CHEYENNE — The Senate suspended its rules Wednesday and filed four new spending bills as it and the House try to bridge about a $70 million difference in their two proposed budgets.
Senate leadership described it as an effort to ensure the state funds critical needs, including education, in case an agreement can’t be reached between the two chambers.
But the move to introduce spending bills after the filing deadline has passed, and in the midst of budget negotiations, could be read as the Senate trying to force the House’s hand. Currently, the House’s budget, including the external cost adjustment for schools, is about $70 million higher than the Senate.
One of the four bills, Senate File 166, is the appropriation authorization for the other three bills. Those bills would allocate money toward the external cost adjustment for education funding, money for commercial air service, the Department of Health and the Department of Family Services.
Senate President Drew Perkins, R-Casper, said the four bills weren’t an indication the Senate and House weren’t going to be able to reach an agreement on the state budget. Instead, it was merely a precaution to ensure that no matter what happened in negotiations, the critical needs of the state were going to be financed.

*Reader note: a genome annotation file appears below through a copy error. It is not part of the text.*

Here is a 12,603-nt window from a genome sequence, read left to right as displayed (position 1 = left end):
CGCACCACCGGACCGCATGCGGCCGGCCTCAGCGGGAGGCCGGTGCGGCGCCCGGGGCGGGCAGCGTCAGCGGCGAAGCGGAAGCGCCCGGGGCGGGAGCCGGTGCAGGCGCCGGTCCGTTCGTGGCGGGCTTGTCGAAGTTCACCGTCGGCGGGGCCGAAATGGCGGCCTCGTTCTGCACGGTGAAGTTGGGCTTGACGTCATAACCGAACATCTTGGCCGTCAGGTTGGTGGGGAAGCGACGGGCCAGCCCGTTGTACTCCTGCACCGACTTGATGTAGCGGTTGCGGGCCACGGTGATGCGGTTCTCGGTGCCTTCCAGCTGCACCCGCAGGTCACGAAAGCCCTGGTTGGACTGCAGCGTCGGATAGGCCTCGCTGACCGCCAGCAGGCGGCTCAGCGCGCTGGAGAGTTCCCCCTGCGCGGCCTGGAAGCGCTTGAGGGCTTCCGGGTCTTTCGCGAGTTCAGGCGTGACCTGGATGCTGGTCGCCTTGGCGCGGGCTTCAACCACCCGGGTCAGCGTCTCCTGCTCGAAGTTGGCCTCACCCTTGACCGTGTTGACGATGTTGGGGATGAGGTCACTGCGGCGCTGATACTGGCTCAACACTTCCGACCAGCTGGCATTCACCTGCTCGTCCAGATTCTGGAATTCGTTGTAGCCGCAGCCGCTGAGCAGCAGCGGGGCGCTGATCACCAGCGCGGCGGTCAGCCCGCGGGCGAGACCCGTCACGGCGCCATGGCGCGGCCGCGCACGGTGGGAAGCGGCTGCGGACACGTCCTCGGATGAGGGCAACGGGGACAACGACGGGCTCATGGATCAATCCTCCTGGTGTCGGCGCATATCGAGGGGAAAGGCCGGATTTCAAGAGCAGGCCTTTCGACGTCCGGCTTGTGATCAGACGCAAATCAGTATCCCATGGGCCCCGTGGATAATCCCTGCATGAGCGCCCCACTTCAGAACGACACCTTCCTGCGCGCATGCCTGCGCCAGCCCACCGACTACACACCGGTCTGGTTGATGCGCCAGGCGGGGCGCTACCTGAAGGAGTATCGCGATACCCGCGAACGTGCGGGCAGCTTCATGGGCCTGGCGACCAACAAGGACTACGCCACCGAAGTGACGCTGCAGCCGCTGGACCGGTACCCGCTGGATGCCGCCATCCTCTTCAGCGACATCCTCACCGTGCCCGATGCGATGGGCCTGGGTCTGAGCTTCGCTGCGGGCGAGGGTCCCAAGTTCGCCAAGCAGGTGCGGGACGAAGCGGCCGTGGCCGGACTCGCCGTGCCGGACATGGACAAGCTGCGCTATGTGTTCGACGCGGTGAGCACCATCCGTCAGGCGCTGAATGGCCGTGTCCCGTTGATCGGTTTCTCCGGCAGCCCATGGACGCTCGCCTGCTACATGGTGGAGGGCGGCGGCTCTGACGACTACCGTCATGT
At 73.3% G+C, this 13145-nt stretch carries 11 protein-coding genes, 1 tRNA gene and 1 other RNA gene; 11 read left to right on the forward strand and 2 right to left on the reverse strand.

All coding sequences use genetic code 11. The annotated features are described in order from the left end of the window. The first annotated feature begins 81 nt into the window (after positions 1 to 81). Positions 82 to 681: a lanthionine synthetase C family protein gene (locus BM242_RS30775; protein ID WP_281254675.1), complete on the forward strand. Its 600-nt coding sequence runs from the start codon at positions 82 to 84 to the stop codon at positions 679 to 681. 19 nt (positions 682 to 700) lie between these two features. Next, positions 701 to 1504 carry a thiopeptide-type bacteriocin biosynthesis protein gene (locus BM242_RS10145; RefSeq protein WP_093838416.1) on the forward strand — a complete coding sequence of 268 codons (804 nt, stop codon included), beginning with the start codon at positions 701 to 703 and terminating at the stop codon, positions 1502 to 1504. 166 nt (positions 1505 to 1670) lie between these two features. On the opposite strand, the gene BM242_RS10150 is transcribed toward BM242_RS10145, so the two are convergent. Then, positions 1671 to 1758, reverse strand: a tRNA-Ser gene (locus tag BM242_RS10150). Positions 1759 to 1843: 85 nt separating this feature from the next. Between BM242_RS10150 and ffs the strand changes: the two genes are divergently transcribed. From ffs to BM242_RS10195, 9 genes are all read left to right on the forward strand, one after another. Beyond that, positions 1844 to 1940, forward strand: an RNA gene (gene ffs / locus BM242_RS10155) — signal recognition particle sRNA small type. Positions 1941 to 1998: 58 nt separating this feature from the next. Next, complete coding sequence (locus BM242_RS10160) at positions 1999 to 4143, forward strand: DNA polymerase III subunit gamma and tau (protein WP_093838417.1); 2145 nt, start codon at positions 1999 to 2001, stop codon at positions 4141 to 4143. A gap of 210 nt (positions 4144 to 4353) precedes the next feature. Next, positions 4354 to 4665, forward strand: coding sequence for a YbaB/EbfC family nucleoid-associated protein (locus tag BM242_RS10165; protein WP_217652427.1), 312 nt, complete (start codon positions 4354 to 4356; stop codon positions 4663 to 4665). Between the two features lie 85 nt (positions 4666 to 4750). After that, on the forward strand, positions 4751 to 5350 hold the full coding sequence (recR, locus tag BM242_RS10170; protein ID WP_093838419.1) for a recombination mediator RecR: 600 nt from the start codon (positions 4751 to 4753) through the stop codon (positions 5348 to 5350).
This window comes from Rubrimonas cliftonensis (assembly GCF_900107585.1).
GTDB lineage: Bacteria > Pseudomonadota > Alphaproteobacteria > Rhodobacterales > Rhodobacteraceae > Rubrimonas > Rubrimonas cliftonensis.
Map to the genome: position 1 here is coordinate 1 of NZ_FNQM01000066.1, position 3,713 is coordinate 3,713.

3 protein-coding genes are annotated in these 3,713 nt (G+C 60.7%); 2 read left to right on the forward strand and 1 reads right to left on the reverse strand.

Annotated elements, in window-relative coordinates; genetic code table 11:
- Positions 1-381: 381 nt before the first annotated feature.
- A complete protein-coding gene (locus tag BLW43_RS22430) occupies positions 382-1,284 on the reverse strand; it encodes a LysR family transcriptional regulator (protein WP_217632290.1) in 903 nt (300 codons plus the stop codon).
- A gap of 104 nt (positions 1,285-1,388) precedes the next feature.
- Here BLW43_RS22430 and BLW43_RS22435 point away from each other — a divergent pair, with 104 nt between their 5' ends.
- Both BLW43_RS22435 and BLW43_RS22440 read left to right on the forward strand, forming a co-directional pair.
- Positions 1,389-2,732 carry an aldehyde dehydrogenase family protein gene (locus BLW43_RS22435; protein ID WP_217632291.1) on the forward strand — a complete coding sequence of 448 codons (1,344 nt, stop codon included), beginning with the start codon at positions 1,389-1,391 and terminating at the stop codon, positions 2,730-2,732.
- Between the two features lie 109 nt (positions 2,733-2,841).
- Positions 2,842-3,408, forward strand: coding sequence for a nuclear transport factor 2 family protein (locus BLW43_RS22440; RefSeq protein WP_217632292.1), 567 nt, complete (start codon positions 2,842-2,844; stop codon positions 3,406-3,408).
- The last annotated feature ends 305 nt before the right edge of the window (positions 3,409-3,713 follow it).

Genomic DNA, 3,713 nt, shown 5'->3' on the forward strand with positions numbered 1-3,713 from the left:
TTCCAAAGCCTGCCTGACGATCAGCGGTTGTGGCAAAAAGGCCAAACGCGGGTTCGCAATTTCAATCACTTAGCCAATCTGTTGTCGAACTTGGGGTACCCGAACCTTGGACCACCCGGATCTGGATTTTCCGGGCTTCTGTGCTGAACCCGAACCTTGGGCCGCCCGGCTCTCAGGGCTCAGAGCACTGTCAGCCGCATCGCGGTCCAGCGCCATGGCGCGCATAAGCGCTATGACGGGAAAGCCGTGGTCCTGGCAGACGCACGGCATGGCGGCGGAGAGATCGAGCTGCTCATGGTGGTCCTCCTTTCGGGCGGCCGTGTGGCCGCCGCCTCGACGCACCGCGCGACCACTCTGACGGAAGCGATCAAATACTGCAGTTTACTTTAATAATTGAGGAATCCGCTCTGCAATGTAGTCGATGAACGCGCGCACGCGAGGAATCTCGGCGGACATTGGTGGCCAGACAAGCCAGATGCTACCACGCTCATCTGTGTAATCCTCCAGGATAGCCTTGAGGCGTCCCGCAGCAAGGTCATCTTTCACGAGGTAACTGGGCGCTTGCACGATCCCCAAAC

“If the Senate and House can’t come to an agreement on the budget bill, then those (bills) provide a method to take care of a few items that we can’t leave Cheyenne without resolving,” Perkins said. “It was just coming down and trying to say if we can’t come to an agreement on the budget, we’ve got to have a way to make sure that there’s a few things that just have to happen or the state will really be hurt.”
Sens. Eli Bebout, R-Riverton, and Mike Gierau, D-Jackson, are sponsors on all four bills, and both said the move is about making sure the critical needs identified in the supplemental budget would be funded. Both said they thought the negotiations between the House and Senate would end up without a resolution. A big portion of the $70 million difference is in education funding. The House increased the external cost adjustment for schools, which helps defray the effect of inflation on the education budget formula, by about $21 million over what was included by the JAC.
By Ramsey Scott
Wyoming Tribune Eagle Via Wyoming News Exchange